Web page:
McCain can beat cancer
I was sad to hear that Republican Sen. John McCain has brain cancer. When he ran for president, I voted for him, even though I am a registered Democrat.
He certainly had paid his dues in full. He had given his whole adult life to his country, suffering so much torture as a prisoner of war in Vietnam for seven years. He showed his true character when he could have been released early but wouldn’t leave until the rest in his prison, those who had been there longer than him, could go home as well.
He’s always crossed the party line whenever he believed it was the right avenue to take for the good of the country. That always came first. Some of his comrades in Washington could take a page from his book of integrity.
He certainly is a true American hero and a warrior — the best of the best. When then-candidate Donald Trump made the statement that McCain wasn’t a war hero because he was captured, I couldn’t believe those words could come out of any person’s mouth. But now after six months as president, I believe anything of Trump. He is a disgrace to our great country. How Trump could become president when a true patriot like McCain couldn’t win that office from the American people boggles my mind.
God Bless McCain. I know he has a long battle ahead, but he has always been a fighter and that he will give it his all to conquer that adversary: cancer.
Raising adults up to families
In his July 14 BDN letter to the editor, Richard de Grasse offered an opinion and interpretation of Sen. Ben Sasse’s book, “ The Vanishing American Adult.” My response to the book was so different than his that I am compelled to revisit it.
The reader seemed to interpret the book as an indictment of our public schools, including universities, in that they have failed the people. I believe the rather refreshing thrust of Sasse’s book was to communicate with families and suggest that the bulk of responsibility for raising children to adulthood rests with them. If I recall correctly, and it has been a couple of months since I read it, Sasse strives not to blame teachers and schools.
In an effort to help families affect change, at the end of his chapters he lists a sort of “to-do list” rife with examples directed at his intended audience. The lists contain primarily suggestions for the adults whose charge it is to raise the children. His book was refreshing in that it was not yet another manual with prescriptions intended to heal teachers and administrators. It was a suggestion that the cure needed to begin with families.
During a time when there is such polarization and distortion of facts, I will reread Sasse’s book. If my interpretation is inaccurate, I will stand corrected.
Mary P. Karpen
Tourism can bring prosperity
The days of large-scale harvesting of timber from Maine’s forests have come and gone. In the 1940s, I watched hundred of cars pouring out of the Eastern Maine Fine Paper Co. parking lot after the workers finished their shift. I swam among large logs floating in the Penobscot River in South Brewer while they waited to be made into paper. I stood on Exchange Street in Bangor and looked at all the axes and saws in Sammy Segal’s Pawn Shop.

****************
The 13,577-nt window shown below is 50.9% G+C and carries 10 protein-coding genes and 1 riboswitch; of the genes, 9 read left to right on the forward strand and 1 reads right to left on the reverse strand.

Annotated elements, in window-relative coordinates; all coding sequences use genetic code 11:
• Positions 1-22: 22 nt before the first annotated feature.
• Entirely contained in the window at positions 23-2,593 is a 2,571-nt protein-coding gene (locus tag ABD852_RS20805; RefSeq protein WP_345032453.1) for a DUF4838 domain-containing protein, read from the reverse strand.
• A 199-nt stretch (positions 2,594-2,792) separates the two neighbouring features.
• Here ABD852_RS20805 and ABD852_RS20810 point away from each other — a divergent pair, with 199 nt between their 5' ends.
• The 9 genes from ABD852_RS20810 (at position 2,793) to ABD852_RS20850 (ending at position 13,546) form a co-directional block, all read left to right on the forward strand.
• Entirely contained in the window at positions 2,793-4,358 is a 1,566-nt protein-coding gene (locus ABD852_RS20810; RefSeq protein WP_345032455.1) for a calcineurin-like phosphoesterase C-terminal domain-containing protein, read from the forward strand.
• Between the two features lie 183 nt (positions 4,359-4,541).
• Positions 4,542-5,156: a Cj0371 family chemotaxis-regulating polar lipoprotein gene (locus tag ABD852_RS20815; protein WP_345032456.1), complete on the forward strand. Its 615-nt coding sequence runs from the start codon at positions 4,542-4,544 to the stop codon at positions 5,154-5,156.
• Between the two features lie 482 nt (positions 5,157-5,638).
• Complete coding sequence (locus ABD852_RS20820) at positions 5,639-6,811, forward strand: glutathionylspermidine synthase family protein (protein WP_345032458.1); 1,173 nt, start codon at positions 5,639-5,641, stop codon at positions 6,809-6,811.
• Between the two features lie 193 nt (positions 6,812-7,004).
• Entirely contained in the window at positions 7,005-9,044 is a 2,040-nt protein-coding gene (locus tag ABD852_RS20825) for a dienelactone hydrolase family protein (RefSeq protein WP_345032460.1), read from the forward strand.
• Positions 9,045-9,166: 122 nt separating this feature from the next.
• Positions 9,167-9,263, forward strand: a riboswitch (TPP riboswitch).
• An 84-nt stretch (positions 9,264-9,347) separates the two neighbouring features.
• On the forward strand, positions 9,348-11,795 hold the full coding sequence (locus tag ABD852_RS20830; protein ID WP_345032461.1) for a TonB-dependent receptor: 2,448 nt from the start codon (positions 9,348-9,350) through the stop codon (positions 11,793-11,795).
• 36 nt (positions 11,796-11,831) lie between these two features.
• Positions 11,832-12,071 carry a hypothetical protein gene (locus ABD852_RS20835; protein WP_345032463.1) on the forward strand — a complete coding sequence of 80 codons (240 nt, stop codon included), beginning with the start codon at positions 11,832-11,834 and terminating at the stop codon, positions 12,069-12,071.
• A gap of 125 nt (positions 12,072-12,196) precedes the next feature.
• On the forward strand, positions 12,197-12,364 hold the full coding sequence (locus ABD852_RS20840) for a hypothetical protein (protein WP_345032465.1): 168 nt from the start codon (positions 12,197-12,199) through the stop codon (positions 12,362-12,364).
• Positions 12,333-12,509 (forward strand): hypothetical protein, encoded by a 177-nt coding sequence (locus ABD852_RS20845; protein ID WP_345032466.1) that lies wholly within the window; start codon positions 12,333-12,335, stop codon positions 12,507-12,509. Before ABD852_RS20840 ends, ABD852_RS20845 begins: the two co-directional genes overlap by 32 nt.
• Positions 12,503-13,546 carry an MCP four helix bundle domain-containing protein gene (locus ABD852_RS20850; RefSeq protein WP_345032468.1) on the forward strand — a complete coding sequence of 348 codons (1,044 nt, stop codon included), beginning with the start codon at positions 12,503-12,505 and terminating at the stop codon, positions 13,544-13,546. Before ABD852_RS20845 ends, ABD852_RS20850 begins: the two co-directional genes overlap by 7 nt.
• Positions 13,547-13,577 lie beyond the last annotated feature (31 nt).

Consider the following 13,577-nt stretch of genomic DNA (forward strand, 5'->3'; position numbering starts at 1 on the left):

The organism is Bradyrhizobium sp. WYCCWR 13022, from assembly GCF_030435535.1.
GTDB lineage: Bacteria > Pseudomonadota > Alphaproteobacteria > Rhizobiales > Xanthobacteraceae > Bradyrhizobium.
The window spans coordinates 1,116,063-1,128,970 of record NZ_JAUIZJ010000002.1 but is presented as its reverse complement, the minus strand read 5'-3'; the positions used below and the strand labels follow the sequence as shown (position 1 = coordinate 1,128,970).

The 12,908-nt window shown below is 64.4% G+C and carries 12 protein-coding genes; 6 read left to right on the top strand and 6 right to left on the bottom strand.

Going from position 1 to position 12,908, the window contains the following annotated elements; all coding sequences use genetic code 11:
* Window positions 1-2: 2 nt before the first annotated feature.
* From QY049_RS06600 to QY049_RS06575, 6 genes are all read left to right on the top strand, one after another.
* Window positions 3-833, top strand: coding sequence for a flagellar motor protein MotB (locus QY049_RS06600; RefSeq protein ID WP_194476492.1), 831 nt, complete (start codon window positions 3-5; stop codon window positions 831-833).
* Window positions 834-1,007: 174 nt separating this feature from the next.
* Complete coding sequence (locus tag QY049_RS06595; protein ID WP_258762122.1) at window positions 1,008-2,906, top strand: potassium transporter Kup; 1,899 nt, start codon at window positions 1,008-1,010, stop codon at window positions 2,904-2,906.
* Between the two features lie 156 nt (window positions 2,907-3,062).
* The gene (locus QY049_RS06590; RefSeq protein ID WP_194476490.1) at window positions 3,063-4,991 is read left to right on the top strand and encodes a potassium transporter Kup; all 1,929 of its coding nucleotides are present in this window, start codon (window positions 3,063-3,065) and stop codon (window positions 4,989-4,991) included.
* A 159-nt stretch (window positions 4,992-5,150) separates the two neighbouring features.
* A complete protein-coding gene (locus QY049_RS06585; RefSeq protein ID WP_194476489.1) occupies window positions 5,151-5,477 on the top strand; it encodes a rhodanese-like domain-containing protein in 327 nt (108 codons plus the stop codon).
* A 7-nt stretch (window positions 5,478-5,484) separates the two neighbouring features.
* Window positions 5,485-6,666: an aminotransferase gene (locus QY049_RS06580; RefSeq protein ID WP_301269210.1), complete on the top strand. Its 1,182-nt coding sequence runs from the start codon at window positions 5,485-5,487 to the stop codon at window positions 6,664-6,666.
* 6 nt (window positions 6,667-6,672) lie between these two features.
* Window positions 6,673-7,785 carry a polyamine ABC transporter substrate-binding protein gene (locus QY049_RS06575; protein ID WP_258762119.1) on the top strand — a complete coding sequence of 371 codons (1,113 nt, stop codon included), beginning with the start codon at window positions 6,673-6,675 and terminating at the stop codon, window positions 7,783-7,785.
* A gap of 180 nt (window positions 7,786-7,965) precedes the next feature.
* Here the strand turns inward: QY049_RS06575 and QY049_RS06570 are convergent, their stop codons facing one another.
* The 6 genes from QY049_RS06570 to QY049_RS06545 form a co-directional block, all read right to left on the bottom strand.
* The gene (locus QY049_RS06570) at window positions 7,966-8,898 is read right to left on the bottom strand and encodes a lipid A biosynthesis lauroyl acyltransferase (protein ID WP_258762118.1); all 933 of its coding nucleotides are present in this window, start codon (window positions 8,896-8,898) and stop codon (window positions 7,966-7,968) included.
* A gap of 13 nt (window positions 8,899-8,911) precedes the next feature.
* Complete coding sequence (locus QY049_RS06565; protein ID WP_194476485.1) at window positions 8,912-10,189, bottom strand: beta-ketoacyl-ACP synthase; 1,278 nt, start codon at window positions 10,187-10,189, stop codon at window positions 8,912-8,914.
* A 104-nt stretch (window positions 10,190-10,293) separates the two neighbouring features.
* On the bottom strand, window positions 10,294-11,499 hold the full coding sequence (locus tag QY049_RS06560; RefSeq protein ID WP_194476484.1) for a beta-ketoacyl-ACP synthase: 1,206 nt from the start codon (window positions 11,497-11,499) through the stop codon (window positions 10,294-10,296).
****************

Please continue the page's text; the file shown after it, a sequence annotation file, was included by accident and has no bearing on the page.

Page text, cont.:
But those things are gone and they aren’t coming back. What can come back and bring prosperity back is tourist dollars.
Don’t give developers the chance to pick apart Roxanne Quimby’s gift of the Katahdin Woods and Waters National Monument to Maine. Her gift should benefit many people, not just a few. Look at the prosperity that Acadia National Park brings to the area around it. We can bring such prosperity to the region north of Bangor.
We can promote a Great North Woods National Park.
North Woods monument economic boost
Thousands of Maine people fully oppose any action that would modify the Katahdin Woods and Waters National Monument.
Katahdin Woods and Waters is a spectacular place already helping the region’s economy. Businesses are investing, tourism is growing and real estate sales are on the rise.
The region has been clobbered financially in recent years, in part, because of paper mill closings. There is a huge pool of good workers who can and will be employed by the national monument and supporting businesses.
DHHS child care rules troubling
As adults, it is our responsibility to ensure that all early learning environments in Maine promote the health and safety of our youngest children. When our children have quality and safe early learning experiences, they can truly thrive later in life — in school, on the playground and into adulthood.
This is why I find the new family child care rules proposed by the Maine Department of Health and Human Services deeply concerning. To echo a recent Maine Focus story, the proposed rules seriously weaken basic health and safety requirements designed to guard our children in child care. Not to mention, they reduce parent rights and most importantly go behind the backs of lawmakers by delaying legislative review until after implementation.
In Maine, over two-thirds of children under the age of six have all available parents in the workforce and are likely in need of child care. These parents should be able to go to work confident in their child’s care and these children ought to have the proper safeguards that protect their health and safety. And the family child care providers I know want to provide this quality care.
The health and safety of our children is paramount. And we owe it to our children to ensure these proposed rules receive the proper scrutiny they deserve. I hope lawmakers will support delaying the implementation of these rules until they have received legislative oversight.
Margaret Leitch Copeland
Board of directors
Maine Children’s Alliance